Atlantic hurricane season expected to be strongest since 2012; forecasters now expect 70 percent chance of 12 to 17 named storms
In its updated 2016 Atlantic Hurricane Season Outlook, the U.S. National Oceanic and Atmospheric Administration (NOAA)calls for a higher likelihood of a near-normal or above-normal season, and decreases the chance of a below-normal season to only 15 percent, from the initial outlook issued in May. The season is expected to be the most active since 2012.
Forecasters now expect a 70 percent chance of 12 to 17 named storms, of which five to eight are expected to become hurricanes, including two to four major hurricanes. The initial outlook called for 10 to 16 named storms, four to eight hurricanes and one to four major hurricanes. The seasonal averages are 12 named storms, six hurricanes and three major hurricanes.
“We’ve raised the numbers because some conditions now in place are indicative of a more active hurricane season, such as El Niño ending, weaker vertical wind shear and weaker trade winds over the central tropical Atlantic, and a stronger west African monsoon,” said Gerry Bell, Ph.D., lead seasonal hurricane forecaster at NOAA’s Climate Prediction Center. “However, less conducive ocean temperature patterns in both the Atlantic and eastern subtropical North Pacific, combined with stronger wind shear and sinking motion in the atmosphere over the Caribbean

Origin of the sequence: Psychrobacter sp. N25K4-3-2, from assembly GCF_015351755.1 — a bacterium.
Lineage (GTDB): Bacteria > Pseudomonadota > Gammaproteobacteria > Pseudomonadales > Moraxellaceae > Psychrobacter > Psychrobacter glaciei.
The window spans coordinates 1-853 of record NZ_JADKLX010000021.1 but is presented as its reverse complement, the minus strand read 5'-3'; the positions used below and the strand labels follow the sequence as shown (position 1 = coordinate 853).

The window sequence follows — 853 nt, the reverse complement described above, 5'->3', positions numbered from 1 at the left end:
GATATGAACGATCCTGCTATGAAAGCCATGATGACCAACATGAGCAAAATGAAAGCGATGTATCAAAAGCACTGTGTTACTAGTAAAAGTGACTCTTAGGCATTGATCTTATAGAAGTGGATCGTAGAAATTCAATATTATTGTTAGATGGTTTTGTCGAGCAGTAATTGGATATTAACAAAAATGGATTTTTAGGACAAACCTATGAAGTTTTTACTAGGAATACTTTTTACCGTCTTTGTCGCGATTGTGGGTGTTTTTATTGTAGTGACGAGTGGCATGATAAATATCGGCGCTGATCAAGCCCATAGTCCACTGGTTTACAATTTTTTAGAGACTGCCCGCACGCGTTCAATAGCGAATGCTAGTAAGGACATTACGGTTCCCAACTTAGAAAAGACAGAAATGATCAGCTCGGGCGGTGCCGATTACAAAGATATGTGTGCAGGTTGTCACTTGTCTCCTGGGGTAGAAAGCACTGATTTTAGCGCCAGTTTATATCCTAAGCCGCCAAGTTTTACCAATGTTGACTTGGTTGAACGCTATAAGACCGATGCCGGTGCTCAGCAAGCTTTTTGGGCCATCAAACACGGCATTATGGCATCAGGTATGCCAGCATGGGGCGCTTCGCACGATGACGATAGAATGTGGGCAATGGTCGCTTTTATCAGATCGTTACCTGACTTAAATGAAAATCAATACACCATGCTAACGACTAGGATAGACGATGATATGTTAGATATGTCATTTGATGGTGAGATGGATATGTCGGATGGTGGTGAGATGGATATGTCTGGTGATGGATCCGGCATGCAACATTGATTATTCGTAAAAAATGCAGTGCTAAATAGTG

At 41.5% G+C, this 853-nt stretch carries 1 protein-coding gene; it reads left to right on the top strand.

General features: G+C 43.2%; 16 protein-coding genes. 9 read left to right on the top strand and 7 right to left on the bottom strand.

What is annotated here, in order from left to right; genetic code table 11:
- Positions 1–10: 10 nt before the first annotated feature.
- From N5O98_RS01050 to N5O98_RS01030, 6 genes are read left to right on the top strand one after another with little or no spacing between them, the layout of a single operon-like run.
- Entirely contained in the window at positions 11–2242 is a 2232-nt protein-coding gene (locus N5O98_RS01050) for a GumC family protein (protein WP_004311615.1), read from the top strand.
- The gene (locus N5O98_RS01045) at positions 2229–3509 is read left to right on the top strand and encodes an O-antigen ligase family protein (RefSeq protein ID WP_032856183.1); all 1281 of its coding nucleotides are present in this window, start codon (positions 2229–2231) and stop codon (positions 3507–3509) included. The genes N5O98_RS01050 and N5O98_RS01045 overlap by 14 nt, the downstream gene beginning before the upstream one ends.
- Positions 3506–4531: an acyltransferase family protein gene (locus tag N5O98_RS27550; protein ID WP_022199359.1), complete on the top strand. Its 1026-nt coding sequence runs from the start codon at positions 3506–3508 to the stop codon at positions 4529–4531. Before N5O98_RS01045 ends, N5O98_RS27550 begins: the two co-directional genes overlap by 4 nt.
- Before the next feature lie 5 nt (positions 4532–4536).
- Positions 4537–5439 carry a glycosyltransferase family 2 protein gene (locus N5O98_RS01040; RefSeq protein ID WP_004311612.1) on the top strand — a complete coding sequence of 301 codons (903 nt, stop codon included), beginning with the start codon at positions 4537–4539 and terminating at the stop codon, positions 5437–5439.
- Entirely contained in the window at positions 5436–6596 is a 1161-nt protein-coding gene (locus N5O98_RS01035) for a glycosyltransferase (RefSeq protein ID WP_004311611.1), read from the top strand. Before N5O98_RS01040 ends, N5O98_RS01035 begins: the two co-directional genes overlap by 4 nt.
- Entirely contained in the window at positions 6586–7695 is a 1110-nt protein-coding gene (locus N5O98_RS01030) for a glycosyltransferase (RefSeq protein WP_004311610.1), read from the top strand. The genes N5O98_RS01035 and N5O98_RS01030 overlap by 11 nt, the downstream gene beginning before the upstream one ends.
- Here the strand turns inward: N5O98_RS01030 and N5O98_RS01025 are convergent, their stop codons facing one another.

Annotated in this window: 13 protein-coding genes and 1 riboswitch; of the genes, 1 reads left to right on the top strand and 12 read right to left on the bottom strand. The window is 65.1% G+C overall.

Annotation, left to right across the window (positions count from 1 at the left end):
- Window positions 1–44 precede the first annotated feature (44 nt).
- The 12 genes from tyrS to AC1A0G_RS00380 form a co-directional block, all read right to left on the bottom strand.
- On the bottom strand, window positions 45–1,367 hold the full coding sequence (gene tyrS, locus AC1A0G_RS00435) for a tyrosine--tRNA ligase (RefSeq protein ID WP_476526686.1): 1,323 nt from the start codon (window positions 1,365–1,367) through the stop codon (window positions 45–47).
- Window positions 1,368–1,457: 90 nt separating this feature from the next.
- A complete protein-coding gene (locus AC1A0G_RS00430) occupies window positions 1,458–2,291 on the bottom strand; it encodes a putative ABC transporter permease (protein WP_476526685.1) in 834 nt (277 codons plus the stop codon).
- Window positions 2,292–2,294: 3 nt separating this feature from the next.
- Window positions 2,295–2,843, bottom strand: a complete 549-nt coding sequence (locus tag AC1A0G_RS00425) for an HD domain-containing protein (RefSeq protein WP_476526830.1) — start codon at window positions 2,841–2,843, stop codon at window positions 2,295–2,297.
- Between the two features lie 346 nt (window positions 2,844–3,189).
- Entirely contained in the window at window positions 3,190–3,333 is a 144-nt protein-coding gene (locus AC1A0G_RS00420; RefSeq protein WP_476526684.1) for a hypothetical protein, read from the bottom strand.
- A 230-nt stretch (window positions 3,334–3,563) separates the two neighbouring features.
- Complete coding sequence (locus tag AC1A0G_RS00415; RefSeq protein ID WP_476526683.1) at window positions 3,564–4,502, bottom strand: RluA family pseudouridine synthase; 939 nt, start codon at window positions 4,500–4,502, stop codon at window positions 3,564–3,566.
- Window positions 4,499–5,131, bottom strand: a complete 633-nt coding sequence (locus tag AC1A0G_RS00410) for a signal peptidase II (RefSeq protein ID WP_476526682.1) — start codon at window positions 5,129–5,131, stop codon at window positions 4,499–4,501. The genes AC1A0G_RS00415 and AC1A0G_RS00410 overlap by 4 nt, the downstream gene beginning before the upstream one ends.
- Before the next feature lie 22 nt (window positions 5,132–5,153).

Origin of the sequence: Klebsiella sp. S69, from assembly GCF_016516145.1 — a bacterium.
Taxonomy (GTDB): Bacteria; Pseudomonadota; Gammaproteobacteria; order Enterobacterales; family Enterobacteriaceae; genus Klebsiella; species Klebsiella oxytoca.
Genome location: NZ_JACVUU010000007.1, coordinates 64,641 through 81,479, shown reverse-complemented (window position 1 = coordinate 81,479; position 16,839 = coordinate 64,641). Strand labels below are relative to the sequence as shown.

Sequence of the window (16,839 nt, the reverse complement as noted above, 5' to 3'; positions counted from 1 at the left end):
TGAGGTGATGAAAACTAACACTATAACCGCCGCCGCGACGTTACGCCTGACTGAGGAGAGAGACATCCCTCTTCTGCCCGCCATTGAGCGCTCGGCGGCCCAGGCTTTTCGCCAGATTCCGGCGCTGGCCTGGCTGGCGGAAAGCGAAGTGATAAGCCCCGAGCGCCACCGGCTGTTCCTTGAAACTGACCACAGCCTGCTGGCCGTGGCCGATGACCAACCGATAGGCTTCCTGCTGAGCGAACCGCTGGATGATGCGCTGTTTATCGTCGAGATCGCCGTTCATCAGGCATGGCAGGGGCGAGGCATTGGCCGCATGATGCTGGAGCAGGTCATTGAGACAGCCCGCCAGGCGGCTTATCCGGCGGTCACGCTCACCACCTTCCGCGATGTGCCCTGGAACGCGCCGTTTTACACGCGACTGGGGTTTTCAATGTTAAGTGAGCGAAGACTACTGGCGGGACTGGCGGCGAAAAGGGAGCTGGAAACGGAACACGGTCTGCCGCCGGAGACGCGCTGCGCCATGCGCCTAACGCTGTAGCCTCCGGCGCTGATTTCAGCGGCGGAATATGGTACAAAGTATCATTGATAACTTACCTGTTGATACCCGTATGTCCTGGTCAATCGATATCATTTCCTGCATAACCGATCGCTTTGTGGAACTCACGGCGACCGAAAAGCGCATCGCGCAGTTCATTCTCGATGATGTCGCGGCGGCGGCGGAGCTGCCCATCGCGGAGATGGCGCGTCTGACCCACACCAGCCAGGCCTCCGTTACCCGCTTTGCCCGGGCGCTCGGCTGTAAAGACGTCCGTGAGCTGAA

Sea, are expected to prevent the season from becoming extremely active.”
"Given these competing conditions, La Niña, if it develops, will most likely be weak and have little impact on the hurricane season,” added Bell. NOAA announced today that La Niña is slightly favored to develop during the hurricane season.
To date, there have been five named storms, including two hurricanes (Alex and Earl). Four made landfall: Bonnie in South Carolina, Colin in western Florida, Danielle in eastern Mexico and Earl in Belize